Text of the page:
Friday, December 18, 2015

CHILTON COUNTY AL - A COUNTY RESIDENT CAME BEFORE THE COMMISSION IN 2014 TELLING HOW HER FAMILY'S LAB HAD BEEN ATTACKED ONCE BY A PACK OF UNNAMED BREED DOGS AND SURVIVED...TO BE ATTACKED THE SECOND TIME AND KILLED AND A MAN WAS ATTACKED - SHE SAYS LEGISLATIVE ACTION WAS PROMISED AT THAT TIME TO RESOLVE THE SITUATION BUT A YEAR LATER SHE IS STILL DRIVING HER CAR TO HER MAIL BOX AND DOESN'T GO IN HER YARD AND WANTS TO KNOW WHERE THE SOLUTION TO THE PROBLEM STANDS?


Commissioners made plans to work on a solution to a recurring problem of county animal control. The discussion came up on Monday morning during the regularly scheduled commission when county resident Doris Guin approached the commission meeting about the issue.

Guin, who lives off County Road 770 in the Oak Grove Community, previously addressed commissioners in 2014 with a detailed and often chilling account of how she struggled to fend off a pack of dogs near her home.  Guin’s main objective for approaching the commission in 2014 was to ask if the commission would consider adopting a portion of the code of Alabama 1975 pertaining to dogs running at large.

Through a series of events throughout the course of a year, Guin’s dog was attacked by a pack of dogs owned by a neighbor, but later survived.  However, the 70-pound-lab owned by Guin’s family, was later mauled and killed by the pack of dogs.

Guin told commissioners in 2014 it could have easily been a child who was attacked. She said a separate incident occurred on Nov. 25 when Guin’s neighbor Allen Foster was attacked by the same three dogs.

“You went against the will of the people on this matter with a promise to pursue legislative action that would be better,” Guin said. “I am here a year later after not being able to go in my yard or go to my mailbox and ask you where does this stand?”

Commission Chairman Allen Caton told Guin that commissioners were unable to have any sort of resolution drafted in 2014 due to the short of amount of time during the 2014 Alabama Legislative Session.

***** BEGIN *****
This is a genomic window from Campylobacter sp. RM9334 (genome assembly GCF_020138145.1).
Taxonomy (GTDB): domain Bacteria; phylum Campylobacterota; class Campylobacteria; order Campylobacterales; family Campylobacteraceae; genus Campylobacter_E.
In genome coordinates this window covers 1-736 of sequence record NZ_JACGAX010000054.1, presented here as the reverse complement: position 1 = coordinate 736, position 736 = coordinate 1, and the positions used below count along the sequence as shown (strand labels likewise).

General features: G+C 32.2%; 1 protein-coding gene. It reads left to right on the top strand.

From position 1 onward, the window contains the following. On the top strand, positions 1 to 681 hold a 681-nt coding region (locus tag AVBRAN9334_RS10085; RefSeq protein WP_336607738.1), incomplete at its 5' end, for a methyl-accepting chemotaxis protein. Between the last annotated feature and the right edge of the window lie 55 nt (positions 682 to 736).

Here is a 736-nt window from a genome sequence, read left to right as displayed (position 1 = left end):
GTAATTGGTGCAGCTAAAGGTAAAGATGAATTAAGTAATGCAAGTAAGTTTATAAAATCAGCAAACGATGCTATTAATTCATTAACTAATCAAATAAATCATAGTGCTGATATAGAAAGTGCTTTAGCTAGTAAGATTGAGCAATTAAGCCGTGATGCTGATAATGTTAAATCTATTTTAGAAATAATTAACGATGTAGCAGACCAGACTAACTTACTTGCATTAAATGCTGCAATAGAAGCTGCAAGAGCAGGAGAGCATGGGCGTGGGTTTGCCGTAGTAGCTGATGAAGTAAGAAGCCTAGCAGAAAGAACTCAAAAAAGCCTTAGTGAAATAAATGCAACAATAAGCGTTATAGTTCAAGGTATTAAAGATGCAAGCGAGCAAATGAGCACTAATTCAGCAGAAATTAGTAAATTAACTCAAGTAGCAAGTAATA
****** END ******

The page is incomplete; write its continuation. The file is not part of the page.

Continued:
Rep. Jimmy Martin was at the meeting on Monday and told commissioners he did not think it would be a problem to try and have something introduced during the 2015 Legislative Session.

“It is a long process, but we are wanting to stay on top of this,” Caton told Guin.

Chilton County Sheriff John Shearon spoke during the meeting and assured Guin that two of the dogs that attacked Foster on Nov. 25 had been killed. Shearon said he was not sure about the third dog, but did know the dog had been taken away from the residence and was going to be euthanized.

Alabama’s current “leash law” code states:

“Every person owning or having in charge any dog or dogs shall at all times confine such dog or dogs to the limits of his own premises or the premises on which such dog or dogs is or are regularly kept. Nothing in this section shall prevent the owner of any dog or dogs or other person or persons having such a dog or dogs in his or their charge from allowing such dog or dogs to accompany such owner or other person or persons elsewhere than on the premises on which such dog or dogs is or are regularly kept. Any person violating this section shall be guilty of a misdemeanor and shall be fined not less than $2 nor more than $50.  This section shall not apply to the running at large of any dog or dogs within the corporate limits of any city or town in this state that requires a license tag to be kept on dogs nor shall this section apply in any county in this state until the same has been adopted by the county commission of such county.”

Caton said the problem with adopting the state “leash law” is that it would not prevent against many of the problems residents in Chilton County face.  In January 2014, commissioners voted against adopting the proposed “leash law.”

A public hearing was held Jan. 12, 2014, when more than 40 people attended the hearing to address the commission on whether they were “for” or “against” the leash law.
Commissioners decided after the public hearing that they would like to work on coming up with adopting something that would address the problems residents in Chilton County face.
Guin said on Monday she hoped the commission would actively work to come up with a solution.

“I drive to my mailbox now,” Guin said. “The man who was attacked was in his 50s and he could fight the dogs off, but they would have killed me.”

Commissioners voted to schedule a work session to meet with Martin to discuss options for county animal control on Jan. 12 at 4 p.m. at the Chilton County Courthouse.

For more from Monday’s meeting, check a future edition of The Clanton Advertiser or visit www.clantonadvertiser.com.


http://www.clantonadvertiser.com/2015/12/17/county-to-work-on-solution-for-animal-control-issues/


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